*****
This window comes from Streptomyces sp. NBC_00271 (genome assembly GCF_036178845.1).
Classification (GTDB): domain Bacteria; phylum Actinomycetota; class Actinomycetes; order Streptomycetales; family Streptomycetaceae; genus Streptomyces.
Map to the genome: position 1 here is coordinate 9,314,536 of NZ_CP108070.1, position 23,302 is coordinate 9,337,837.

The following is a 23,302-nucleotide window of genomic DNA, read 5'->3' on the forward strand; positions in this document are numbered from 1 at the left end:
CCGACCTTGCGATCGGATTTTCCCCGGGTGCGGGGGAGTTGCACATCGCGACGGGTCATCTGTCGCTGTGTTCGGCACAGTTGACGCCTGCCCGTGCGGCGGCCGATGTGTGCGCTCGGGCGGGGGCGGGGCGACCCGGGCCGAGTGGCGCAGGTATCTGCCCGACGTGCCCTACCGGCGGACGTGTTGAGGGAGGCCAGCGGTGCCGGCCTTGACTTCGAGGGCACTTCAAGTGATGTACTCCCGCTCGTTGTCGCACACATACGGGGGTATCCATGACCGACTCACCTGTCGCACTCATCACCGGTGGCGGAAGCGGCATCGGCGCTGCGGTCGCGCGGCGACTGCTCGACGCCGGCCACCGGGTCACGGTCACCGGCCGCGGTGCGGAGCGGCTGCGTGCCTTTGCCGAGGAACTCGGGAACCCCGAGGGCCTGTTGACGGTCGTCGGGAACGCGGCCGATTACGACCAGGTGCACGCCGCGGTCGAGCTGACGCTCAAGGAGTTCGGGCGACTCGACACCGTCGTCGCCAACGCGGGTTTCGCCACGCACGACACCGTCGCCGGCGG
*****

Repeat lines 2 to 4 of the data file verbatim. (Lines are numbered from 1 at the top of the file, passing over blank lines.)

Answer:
Classification (GTDB): domain Bacteria; phylum Actinomycetota; class Actinomycetes; order Streptomycetales; family Streptomycetaceae; genus Streptomyces.
Map to the genome: position 1 here is coordinate 9,314,536 of NZ_CP108070.1, position 23,302 is coordinate 9,337,837.

The following is a 23,302-nucleotide window of genomic DNA, read 5'->3' on the forward strand; positions in this document are numbered from 1 at the left end: